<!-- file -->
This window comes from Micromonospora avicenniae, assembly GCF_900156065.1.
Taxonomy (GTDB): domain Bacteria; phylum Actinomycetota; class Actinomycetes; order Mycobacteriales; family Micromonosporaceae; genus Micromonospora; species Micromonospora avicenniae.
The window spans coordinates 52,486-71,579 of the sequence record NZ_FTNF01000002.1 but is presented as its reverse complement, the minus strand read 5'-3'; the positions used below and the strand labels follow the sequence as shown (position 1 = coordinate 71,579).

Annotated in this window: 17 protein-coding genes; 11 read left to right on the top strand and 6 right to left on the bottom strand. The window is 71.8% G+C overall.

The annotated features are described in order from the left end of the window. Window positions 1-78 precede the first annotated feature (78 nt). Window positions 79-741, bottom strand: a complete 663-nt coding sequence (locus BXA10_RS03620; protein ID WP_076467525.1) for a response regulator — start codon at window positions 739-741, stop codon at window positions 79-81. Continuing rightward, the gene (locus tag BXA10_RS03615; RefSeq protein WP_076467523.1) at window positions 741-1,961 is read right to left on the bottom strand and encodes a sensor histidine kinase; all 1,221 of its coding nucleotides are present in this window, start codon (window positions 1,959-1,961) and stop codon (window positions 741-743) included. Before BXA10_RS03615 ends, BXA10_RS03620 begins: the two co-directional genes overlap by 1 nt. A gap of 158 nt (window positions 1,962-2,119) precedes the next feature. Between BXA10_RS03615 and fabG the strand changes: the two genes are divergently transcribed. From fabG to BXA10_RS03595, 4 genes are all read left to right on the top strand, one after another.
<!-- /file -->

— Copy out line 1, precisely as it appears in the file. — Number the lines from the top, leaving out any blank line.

This window comes from Micromonospora avicenniae, assembly GCF_900156065.1.